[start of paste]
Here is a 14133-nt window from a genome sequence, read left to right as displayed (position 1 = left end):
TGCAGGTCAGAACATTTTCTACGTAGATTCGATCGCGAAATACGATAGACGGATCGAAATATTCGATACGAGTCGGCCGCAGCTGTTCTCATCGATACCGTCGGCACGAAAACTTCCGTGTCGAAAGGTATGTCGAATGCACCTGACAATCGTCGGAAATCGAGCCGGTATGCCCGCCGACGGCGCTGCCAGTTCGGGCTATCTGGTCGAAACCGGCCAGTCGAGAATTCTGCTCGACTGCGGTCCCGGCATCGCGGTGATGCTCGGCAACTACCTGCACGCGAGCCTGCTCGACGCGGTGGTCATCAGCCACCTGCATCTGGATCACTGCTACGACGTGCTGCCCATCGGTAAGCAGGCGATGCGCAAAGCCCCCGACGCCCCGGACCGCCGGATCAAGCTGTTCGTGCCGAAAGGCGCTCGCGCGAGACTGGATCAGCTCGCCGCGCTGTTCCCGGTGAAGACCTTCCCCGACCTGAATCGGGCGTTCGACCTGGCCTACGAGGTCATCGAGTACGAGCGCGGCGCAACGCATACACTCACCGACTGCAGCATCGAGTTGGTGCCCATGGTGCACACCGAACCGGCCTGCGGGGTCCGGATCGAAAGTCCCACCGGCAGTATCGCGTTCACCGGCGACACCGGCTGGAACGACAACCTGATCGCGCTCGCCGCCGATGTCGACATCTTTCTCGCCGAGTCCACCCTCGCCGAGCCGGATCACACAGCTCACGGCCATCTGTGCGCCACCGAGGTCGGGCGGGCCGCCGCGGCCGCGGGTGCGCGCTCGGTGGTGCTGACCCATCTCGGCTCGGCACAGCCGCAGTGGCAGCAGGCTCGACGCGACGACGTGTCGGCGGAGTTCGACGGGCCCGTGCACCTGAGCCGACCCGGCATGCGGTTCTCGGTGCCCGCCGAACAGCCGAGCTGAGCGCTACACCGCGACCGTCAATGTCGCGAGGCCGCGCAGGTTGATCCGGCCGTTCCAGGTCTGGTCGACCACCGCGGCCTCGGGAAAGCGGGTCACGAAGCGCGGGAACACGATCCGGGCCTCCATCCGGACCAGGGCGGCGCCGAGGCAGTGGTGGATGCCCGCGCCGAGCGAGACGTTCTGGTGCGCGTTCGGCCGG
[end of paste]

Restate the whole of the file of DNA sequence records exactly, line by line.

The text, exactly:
Here is a 14133-nt window from a genome sequence, read left to right as displayed (position 1 = left end):
TGCAGGTCAGAACATTTTCTACGTAGATTCGATCGCGAAATACGATAGACGGATCGAAATATTCGATACGAGTCGGCCGCAGCTGTTCTCATCGATACCGTCGGCACGAAAACTTCCGTGTCGAAAGGTATGTCGAATGCACCTGACAATCGTCGGAAATCGAGCCGGTATGCCCGCCGACGGCGCTGCCAGTTCGGGCTATCTGGTCGAAACCGGCCAGTCGAGAATTCTGCTCGACTGCGGTCCCGGCATCGCGGTGATGCTCGGCAACTACCTGCACGCGAGCCTGCTCGACGCGGTGGTCATCAGCCACCTGCATCTGGATCACTGCTACGACGTGCTGCCCATCGGTAAGCAGGCGATGCGCAAAGCCCCCGACGCCCCGGACCGCCGGATCAAGCTGTTCGTGCCGAAAGGCGCTCGCGCGAGACTGGATCAGCTCGCCGCGCTGTTCCCGGTGAAGACCTTCCCCGACCTGAATCGGGCGTTCGACCTGGCCTACGAGGTCATCGAGTACGAGCGCGGCGCAACGCATACACTCACCGACTGCAGCATCGAGTTGGTGCCCATGGTGCACACCGAACCGGCCTGCGGGGTCCGGATCGAAAGTCCCACCGGCAGTATCGCGTTCACCGGCGACACCGGCTGGAACGACAACCTGATCGCGCTCGCCGCCGATGTCGACATCTTTCTCGCCGAGTCCACCCTCGCCGAGCCGGATCACACAGCTCACGGCCATCTGTGCGCCACCGAGGTCGGGCGGGCCGCCGCGGCCGCGGGTGCGCGCTCGGTGGTGCTGACCCATCTCGGCTCGGCACAGCCGCAGTGGCAGCAGGCTCGACGCGACGACGTGTCGGCGGAGTTCGACGGGCCCGTGCACCTGAGCCGACCCGGCATGCGGTTCTCGGTGCCCGCCGAACAGCCGAGCTGAGCGCTACACCGCGACCGTCAATGTCGCGAGGCCGCGCAGGTTGATCCGGCCGTTCCAGGTCTGGTCGACCACCGCGGCCTCGGGAAAGCGGGTCACGAAGCGCGGGAACACGATCCGGGCCTCCATCCGGACCAGGGCGGCGCCGAGGCAGTGGTGGATGCCCGCGCCGAGCGAGACGTTCTGGTGCGCGTTCGGCCGG